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JoeMeek VC1

Studio Channel By Paul White
Published April 1997

Paul White studio tests the new Joe Meek VC1 and finds that nostalgia is everything it used to be.

While other retro designers scour the earth for supplies of long‑discontinued valves, Ted Fletcher's Joe Meek boxes rely on photo‑resistive gain control devices to recreate the '60s compressor sound and, so far, the range has had tremendous success. Though the basic compressor circuitry used in these designs is based on a concept developed by Joe Meek, the legendary '60s producer probably best known for his involvement in 'Telstar' (by the Tornadoes), Ted Fletcher has brought the design up to date, giving it a faster response, better audio performance and more predictable control operation. The latest green eyecatcher in the Joe Meek range, the VC1 Studio Channel, brings together various elements used in previous Joe Meek units and bundles them into a 2U, single‑channel rackmount processor.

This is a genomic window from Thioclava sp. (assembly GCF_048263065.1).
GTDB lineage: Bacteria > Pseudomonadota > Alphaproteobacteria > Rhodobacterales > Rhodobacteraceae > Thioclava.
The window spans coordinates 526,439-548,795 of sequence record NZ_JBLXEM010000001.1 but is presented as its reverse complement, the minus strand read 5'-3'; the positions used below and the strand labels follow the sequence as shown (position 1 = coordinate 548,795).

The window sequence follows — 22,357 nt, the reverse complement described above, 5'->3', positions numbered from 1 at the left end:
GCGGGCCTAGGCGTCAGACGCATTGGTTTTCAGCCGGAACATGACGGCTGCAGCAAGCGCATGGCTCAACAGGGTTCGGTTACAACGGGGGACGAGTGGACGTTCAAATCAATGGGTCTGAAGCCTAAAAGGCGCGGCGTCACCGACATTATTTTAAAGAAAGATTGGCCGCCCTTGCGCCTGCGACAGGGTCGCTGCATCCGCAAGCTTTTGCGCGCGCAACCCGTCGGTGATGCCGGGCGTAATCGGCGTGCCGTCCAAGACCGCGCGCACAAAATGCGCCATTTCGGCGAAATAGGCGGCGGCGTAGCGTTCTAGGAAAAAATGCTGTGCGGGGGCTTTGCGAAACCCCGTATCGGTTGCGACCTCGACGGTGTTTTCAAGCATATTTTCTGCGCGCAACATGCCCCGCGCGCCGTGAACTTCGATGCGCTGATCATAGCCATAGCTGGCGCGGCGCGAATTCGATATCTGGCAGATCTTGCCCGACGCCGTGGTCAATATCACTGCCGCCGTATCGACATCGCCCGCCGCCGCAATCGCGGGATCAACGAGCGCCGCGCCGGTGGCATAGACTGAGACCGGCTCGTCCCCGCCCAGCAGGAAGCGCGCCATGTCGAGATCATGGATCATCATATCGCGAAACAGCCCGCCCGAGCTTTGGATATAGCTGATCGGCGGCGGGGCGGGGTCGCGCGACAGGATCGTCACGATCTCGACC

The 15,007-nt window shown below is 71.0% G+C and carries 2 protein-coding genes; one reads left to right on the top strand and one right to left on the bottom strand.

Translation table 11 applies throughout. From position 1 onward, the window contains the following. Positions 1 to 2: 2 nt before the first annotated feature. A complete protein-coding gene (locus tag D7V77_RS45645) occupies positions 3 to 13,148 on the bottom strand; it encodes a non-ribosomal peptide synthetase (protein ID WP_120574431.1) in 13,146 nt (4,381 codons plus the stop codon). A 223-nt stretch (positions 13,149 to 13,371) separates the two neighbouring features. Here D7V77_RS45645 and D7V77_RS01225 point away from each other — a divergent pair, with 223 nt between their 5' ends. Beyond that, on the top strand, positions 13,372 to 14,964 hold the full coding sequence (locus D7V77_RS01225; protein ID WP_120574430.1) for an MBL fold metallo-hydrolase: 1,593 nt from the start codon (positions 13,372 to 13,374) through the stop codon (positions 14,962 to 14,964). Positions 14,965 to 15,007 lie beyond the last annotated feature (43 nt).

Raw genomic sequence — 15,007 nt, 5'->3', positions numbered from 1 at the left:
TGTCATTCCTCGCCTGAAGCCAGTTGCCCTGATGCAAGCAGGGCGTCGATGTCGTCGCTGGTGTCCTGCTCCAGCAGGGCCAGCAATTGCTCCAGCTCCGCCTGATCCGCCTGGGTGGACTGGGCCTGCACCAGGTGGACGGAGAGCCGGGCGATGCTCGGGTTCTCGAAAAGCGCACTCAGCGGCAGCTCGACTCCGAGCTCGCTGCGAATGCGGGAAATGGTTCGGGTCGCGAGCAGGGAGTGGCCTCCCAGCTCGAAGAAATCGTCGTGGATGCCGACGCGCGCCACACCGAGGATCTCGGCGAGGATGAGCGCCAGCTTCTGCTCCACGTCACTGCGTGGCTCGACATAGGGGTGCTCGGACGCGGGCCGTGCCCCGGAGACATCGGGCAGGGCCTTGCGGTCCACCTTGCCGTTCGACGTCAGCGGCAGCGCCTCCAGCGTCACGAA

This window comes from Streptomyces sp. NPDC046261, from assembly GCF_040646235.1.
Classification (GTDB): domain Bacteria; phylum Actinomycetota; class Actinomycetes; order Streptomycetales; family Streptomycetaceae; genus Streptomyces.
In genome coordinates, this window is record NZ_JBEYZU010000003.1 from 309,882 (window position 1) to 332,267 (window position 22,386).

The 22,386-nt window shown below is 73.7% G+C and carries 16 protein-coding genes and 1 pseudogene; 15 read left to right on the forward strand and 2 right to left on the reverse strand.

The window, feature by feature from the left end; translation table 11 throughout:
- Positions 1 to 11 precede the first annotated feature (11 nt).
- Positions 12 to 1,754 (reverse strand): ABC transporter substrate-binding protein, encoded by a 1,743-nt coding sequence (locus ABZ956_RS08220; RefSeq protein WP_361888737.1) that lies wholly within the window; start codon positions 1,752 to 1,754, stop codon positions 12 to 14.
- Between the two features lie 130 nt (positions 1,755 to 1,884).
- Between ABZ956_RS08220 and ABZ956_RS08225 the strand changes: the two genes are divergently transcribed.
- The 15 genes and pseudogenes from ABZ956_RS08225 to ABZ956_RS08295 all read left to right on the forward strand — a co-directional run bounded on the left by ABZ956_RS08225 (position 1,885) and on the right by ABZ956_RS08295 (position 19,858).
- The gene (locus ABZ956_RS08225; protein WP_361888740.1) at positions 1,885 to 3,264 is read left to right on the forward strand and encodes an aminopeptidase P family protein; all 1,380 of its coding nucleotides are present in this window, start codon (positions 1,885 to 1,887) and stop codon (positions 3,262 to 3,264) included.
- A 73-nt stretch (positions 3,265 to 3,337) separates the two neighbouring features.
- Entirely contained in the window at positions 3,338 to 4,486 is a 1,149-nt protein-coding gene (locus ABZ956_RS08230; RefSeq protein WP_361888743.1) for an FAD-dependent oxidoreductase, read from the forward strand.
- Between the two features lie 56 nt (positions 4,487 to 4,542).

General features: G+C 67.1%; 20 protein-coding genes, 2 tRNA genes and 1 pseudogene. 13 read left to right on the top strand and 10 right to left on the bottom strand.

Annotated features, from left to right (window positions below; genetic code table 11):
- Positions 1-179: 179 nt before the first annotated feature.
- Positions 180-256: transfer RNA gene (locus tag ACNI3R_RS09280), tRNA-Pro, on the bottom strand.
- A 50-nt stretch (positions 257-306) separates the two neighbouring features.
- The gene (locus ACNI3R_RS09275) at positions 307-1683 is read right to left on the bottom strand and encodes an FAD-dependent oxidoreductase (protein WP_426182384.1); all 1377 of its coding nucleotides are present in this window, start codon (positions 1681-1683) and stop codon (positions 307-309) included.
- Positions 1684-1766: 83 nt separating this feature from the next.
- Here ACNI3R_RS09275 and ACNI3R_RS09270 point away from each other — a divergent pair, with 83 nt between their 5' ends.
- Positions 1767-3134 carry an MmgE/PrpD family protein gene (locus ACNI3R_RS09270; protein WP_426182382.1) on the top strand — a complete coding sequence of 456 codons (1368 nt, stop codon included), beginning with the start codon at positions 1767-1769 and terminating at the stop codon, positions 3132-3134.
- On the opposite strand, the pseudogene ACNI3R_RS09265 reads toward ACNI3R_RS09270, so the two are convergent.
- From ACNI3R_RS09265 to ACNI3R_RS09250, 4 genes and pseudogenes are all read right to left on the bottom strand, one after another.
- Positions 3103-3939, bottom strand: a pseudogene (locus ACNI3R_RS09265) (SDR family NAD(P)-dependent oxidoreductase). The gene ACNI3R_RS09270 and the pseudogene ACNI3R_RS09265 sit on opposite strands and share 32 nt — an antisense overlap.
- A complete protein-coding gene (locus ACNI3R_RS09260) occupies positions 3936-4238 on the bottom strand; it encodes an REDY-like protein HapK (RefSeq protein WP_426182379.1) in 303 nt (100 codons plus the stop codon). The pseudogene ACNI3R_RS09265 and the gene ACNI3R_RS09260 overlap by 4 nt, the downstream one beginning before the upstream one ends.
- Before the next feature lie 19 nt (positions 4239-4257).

It seems that hardly an issue of SOS goes by without including some form of 'direct to tape' channel processor, but it's easy to see why the concept has caught on as well as it has. By the time a mic signal has fought its way through the channels, routing busses and groups of a typical budget console, it's usually starting to look a bit dog‑eared. If you use a dedicated 'channel' device comprising a mic amp followed by additional processing, a mic signal can be amplified, EQ'd, compressed, enhanced, and even put through an expander gate, without ever seeing a mixer.

Of course, the available processing depends on the type of channel device you buy. The VC1 combines a mic preamp, a compressor and an enhancer in a single 2U package. In true Joe Meek tradition, it's also about as green as green gets. I once asked Ted about the choice of colour, and he told me that when the original prototypes were being built for launch at a trade show, they had to use car spray paint to get the job done quickly. The colour just happened to be green, but people liked it so much that the company decided to stick with it.